The Eagles found themselves inside the redzone and ran a play where Wentz’s favorite target, Paul Turner would run across the middle. Turnwe was picked up by the linebacker and jerked the route to try and keep him off guard. Wentz had significant pressure coming his way and a familiar story unfolded. The ball sailed over Paul Turner and straight into the hands of Johnson.
M.J McFarland may have been the better option on the outside running into the far corner of the endzone, but with so much pressure coming..the field of view was limited. It was a bad throw, the pocket collapsed and his tendency to hold onto the ball too long was met head on with his panicky high passes. It was his worst play of the night, but it’s not deeply concerning.
With 29 seconds to go in the third, Wentz showed a trait that for me was one of his only setbacks in NDSU. Because of their superior O-Line, he often had plenty of time to throw the ball..not the case with a very leaky O-line in Philly. Wentz held onto the ball way too long here, didn’t step up quick enough and forced the ball towards Pantale. The result was an incompletion after essentially side swiping across the middle, but could have easily bounced off of a Buccaneer linebacker or guard rushing the pocket. The decision making was slow and while it was great that he got the ball out, Wentz has to be smarter.
Wentz later had to scramble again and threw the pass out of bounds. He had plenty of time in the pocket and it looked like he held the ball for too long again, but when you look at the routes, it’s clear why he did. There was simply nobody open. The Bucs showed great coverage and with the running back route being stopped by a linebacker, Wentz was left with nothing. He took the ball outside to try and force a look, but did the right thing in throwing it away.
A couple of plays later, Wentz found some space in the pocket and searched out an open Cayleb Jones. Again, the ball was simply overthrown. He had an open look underneath, an open look to his left and a running back over the middle in a beautifully designed play..but Wentz overthrow.
The high passes continued a drive later, but Doug Pederson reportedly wanted his future franchise QB to rush for a third down conversion once per game. It very almost happened for Wentz here before he was stopped abruptly. It looked like the quarterback tried to leap over but took too long setting his feet and as a result, the ground was swiped from underneath him. A good play, but short of the first down.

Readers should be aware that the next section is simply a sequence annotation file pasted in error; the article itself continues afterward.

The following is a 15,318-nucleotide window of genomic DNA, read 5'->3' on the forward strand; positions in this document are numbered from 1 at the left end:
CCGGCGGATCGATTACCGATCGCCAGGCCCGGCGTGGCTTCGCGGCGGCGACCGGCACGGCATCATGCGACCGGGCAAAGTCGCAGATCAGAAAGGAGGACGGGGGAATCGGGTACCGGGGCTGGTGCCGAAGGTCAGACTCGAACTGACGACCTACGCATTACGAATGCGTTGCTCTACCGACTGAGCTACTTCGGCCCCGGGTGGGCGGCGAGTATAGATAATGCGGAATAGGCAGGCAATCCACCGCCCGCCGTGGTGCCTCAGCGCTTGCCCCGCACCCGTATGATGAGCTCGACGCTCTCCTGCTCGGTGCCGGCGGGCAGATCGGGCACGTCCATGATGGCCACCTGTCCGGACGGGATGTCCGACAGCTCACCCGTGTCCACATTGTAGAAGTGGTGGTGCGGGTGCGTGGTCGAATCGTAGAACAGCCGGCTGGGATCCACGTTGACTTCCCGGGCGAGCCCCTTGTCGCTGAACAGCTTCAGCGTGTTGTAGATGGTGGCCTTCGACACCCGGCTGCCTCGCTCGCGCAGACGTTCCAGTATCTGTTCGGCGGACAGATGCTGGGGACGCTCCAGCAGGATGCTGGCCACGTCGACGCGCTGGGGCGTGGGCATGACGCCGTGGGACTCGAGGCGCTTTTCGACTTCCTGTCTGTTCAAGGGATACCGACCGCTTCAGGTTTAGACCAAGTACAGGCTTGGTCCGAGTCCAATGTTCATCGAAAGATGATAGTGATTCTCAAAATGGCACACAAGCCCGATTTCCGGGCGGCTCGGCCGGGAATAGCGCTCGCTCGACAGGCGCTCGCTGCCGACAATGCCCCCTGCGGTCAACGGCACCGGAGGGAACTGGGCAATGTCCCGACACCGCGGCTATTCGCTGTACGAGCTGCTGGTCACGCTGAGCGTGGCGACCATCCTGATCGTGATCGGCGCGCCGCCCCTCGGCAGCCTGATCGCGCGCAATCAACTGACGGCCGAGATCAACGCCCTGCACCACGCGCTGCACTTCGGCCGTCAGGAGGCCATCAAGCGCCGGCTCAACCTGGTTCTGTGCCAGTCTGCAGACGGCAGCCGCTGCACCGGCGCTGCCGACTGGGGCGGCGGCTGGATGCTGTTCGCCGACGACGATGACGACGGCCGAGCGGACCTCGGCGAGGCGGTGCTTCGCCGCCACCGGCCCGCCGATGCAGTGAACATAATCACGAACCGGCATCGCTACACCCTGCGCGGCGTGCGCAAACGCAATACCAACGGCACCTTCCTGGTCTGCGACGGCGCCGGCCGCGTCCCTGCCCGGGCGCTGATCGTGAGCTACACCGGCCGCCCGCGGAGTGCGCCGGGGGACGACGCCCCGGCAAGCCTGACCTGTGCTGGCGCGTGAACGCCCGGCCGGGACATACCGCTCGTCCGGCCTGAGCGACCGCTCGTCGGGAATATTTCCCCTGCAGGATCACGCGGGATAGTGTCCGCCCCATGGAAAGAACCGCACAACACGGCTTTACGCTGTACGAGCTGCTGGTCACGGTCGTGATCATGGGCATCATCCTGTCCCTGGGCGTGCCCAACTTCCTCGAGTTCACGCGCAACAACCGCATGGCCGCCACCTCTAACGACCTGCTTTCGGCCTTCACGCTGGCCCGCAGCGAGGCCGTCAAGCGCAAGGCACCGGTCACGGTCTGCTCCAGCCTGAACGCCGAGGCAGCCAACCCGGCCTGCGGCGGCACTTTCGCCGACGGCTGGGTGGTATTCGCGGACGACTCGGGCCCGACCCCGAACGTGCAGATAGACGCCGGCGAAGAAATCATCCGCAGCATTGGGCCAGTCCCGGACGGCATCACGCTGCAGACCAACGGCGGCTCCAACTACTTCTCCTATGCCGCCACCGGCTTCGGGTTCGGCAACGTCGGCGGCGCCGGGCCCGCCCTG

The next play I highlighted wasn’t the most electric or impressive of the game, but for those who followed my Pederson play-call analysis articles, you’ll remember how inconsistent the screen passes were in Kansas City. No complaints here, Wentz knew where that ball was going the moment it was snapped and the movement was extremely fluent. It doesn’t sound like a big deal, but if you watch Alex Smith throw the same pass, it can get pretty worrying.
The final play I’m highlighting is the big hit taken on the penultimate pass. Wentz took his fair share of hard knocks in this game but he was left completely open to being ran over here and still showed great toughness in getting the throw off. It would have been easy to roll out or just prepare for the hit..but he did well to get the ball out accurately.
Considering the amount of drops sustained, a leaky Offensive line and a route tree that was pretty much covered by Tampa Bay, Wentz didn’t fare too badly at all in his first game as an Eagle. 6 of his 12 completions were to Paul Turner, which just goes to show how a reliable pair of hands can help move the chains..but at the end of the day, the birds put up just 3 points with Wentz on the field, which in a regular season game would not fly.
It was an encouraging start for the rookie, but it very much cemented what we thought coming in. Mentally and athletically, he’s ready for the NFL. But mechanically and fundamentally, Wentz is floating in Philadelphia, but he’s learning to fly.
Mandatory Credit: Bill Streicher-USA TODAY Sports